Symptoms include fainting, excessive coughing and difficulty breathing. The GSD will be tired and not want to exercise. In the case of stenosis, it might be possible to actually hear an abnormal heart rhythm.
If your dog exhibits these symptoms, take him to the vet as soon as possible. Medication and treatment are the two most common treatment options. Obviously, heart problems in a dog can be pretty serious, so you should always err on the side of caution when considering a vet appointment.
Von Willebrand’s disease
Similar to hemophilia in humans, this is a genetic condition where the GSD’s blood clotting abilities don’t work properly. Once an injury occurs, the dog will bleed excessively and for long periods of time.
Aside from bleeding due to injury, dogs affected with this issue will often suffer from nosebleeds, bleeding from the gums and blood in the urine. Ideally, responsible breeders should screen for this condition before breeding, but it is still relatively common.
Preventative treatment includes medication as well as education. If your dog has this condition, you’ll need to know what to do if the dog is ever injured. This is something you’ll need to discuss with your vet.
Epilepsy (and other Seizure-related Disorders)
Just like in humans, GSDs can suffer from epilepsy, which is marked by seizures. The frequency and severity of the seizures depends on a whole host of factors, mainly genetic. While watching your dog have a seizure can certainly be scary, the dog will usually appear just fine afterwards. Still, epilepsy in GSDs needs to be taken care of – we just don’t want you have a panic attack if your dog suddenly has a seizure. He’s usually not in immediate danger.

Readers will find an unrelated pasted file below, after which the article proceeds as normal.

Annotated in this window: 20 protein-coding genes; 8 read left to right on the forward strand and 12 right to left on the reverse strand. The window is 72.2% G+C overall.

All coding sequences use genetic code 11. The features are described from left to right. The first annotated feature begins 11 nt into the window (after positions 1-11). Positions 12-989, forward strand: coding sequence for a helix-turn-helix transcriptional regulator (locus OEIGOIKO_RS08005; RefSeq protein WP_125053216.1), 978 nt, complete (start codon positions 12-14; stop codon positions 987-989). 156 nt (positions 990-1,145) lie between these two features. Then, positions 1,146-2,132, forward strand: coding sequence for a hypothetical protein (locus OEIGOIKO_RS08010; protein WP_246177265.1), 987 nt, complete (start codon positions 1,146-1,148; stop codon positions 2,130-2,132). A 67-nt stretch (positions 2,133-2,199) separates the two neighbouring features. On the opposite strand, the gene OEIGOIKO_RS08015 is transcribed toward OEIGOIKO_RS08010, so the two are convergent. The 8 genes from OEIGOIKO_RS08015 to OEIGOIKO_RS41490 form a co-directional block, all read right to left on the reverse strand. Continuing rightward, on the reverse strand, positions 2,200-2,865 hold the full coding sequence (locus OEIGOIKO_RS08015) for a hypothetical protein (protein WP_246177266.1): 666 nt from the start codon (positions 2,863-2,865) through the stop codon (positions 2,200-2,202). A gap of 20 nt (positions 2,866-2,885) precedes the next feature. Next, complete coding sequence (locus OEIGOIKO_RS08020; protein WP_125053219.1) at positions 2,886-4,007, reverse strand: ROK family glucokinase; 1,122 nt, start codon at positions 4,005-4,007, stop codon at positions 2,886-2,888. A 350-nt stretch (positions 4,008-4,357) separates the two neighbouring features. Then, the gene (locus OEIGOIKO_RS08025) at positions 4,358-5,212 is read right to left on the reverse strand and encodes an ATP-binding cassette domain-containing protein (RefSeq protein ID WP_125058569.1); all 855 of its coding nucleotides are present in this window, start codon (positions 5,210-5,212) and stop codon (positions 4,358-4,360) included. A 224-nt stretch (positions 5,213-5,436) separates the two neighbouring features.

Treatment usually starts with a blood test at the vet’s office. That’s the best way to determine exactly what’s causing, or not causing, the seizures. Typically, treatment consists of preventative medication and a general education about what to do if your GSD seizes.
Bloat is a common issue in dogs. Bloat is when the stomach becomes twisted, which traps gas in the gastrointestinal track. Unlike many of the other conditions on our list, which are more on-going conditions, bloat requires immediate veterinary attention.
Symptoms of bloat include heavy salivating, a wet mouth, abdominal swelling and heavy panting. Bloating usually occurs after the dog has eaten a meal, although sometimes it can occur several hours after the dog has finished. The first treatment the vet will try is the insertion of a tube into the dog’s stomach. If that doesn’t relieve the pressure, surgery will be required.
When to Go to a Vet
Prevention and proper nutrition are vital to your dog’s health. So are regular check-ups at the vet. Otherwise, you should check with the vet whenever something new appears. Check with your vet if your dog starts to walk funny, has a sudden decrease in energy or any other drastic changes in behavior. Also, make an appointment immediately if your dog has a seizure – and take your dog directly to the vet emergency room is he or she shows signs of bloat.
German Shepherds are part of the family. When you know what common signs and symptoms to watch out for, you can help keep your GSD safe, happy and healthy. Visit Shepped.com for additional information on GSD health issues.
I want to thank Andrew for sharing this comprehensive blog post.
If you, or a family member, has a German Shepherd, have you every experienced any of these health issues?